Angsman and the Cardinals never reclaimed the glory of the 1947 championship season. In 1948, Angsman led the Cardinals in rushing, with 412 yards and 7 touchdowns, and the Cards edged the Chicago Bears for the West Conference title. They met the Eagles once again in the 1948 NFL Championship Game title game now referred to as "The Blizzard Bowl". The field was covered by snow and the entire game was played in a storm. The Cardinals running attack was greatly hampered and the Eagles star Steve Van Buren was the only player who could run effectively in the conditions. Angsman mustered only 33 yards on 10 carries. Only 5 passes were completed by both teams combined. Van Buren's 5 yard touchdown run in the fourth quarter was the only scoring as the Eagles won their first championship, 7-0.

The Cardinals' visionary coach, Jimmy Conzelman, quit after the 1948 season and the Cardinals drifted into mediocrity. Angsman had his best season in 1949 with 674 yards rushing on 125 carries and 6 touchdowns. He, Pat Harder, and Charlie Trippi shared running duties and combined for 1,674 yards and 16 touchdowns that year (in comparison, Steve Van Buren set the NFL single season rushing record in 1949 with 1146 yards). However, the future of NFL success lay in dynamic passing attacks such as that possessed by the Los Angeles Rams and Cleveland Browns. Angsman's production fell off significantly in 1950 and 1951, with 363 and 380 yards, respectively, and an average under 3.5 yards per carry. By 1952, with stunning rookie halfback Ollie Matson joining the club, Angsman was relegated to a seldom-used backup role. He retired after the 1952 season at age 27. He finished with career statistics of 683 carries, 2908 yards (4.3 avg), and 27 touchdowns. He caught 41 passes for 654 yards and 5 touchdowns. Angsman was selected to the first ever Pro Bowl 1951 Pro Bowl in 1950.

After his NFL career, Angsman was a color commentator beginning in 1958 with CBS Radio CBS Radio, later ABC American Football League on ABC and finishing with NBC List of NFL on NBC announcers in 1972. Angsman called college and pro games most notably the 1968 Sugar Bowl and several Orange Bowl games. He is a member of the Chicagoland Sports Hall of Fame. Angsman owned various companies after commentating finding success in paper manufacturing and eventually retiring to Juno Beach, Florida. In April 2002, Elmer Angsman died of a heart attack while playing golf with lifelong friends.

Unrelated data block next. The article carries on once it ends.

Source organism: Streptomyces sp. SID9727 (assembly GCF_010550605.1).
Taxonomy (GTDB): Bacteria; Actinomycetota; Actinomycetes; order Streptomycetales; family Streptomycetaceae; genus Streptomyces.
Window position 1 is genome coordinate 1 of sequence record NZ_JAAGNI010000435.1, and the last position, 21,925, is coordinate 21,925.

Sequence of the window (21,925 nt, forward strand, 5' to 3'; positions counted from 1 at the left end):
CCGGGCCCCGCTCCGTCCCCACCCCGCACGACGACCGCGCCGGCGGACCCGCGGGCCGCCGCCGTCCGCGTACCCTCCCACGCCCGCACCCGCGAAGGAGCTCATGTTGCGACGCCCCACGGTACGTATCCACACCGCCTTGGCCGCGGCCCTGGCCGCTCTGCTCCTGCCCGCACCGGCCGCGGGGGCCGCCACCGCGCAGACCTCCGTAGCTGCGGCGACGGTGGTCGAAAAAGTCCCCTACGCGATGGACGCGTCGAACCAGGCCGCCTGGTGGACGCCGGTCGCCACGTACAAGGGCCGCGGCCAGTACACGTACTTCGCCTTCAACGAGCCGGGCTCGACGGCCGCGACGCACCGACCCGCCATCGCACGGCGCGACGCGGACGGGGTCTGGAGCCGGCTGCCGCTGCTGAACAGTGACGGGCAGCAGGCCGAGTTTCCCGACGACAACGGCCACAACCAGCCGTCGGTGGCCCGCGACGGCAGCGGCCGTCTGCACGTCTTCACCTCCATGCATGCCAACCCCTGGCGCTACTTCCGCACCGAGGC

He is survived by wife-Diane Angsman, son-John Angsman, grandchildren- Jim Angsman, Jeff Angsman, Jackie Angsman, Jay Angsman, Joe Angsman

Frank Liebel

Frank Edward Liebel (November 19, 1919 – December 26, 1996) was a professional American football end/defensive back in the National Football League. He is also a member of the Pennsylvania Sports Hall of Fame.

Greasy Neale

Alfred Earle "Greasy" Neale (November 5, 1891 – November 2, 1973) was an American football and baseball player and coach.

Jimmy Conzelman

James Gleason Dunn Conzelman (March 6, 1898 – July 31, 1970) was an American football player and coach, baseball executive, and advertising executive. He was inducted into the Pro Football Hall of Fame in 1964 and was selected in 1969 as a quarterback on the National Football League 1920s All-Decade Team.

A native of St. Louis, Conzelman played college football for the 1918 Great Lakes Navy Bluejackets team that won the 1919 Rose Bowl. In 1919, he was an All-Missouri Valley Conference quarterback for the Washington University Pikers football team. He then played ten seasons as a quarterback, halfback, placekicker, and coach in the National Football League (NFL) for the Decatur Staleys (1920), Rock Island Independents (1921–1922), Milwaukee Badgers (1922–1924), Detroit Panthers (1925–1926), and Providence Steam Roller (1927–1929). He was also a team owner in Detroit and, as player-coach, led the 1928 Providence Steam Roller team to an NFL championship.

From 1932 to 1939, Conzelman was the head football coach for the Washington University Bears football team, leading the program to Missouri Valley Conference championships in 1934, 1935, and 1939. He served as head coach of the NFL's Chicago Cardinals from 1940 to 1942 and again from 1946 to 1948. He led the Cardinals to an NFL championship in 1947 and Western Division championships in 1947 and 1948. He was also an executive with St. Louis Browns in Major League Baseball from 1943 to 1945.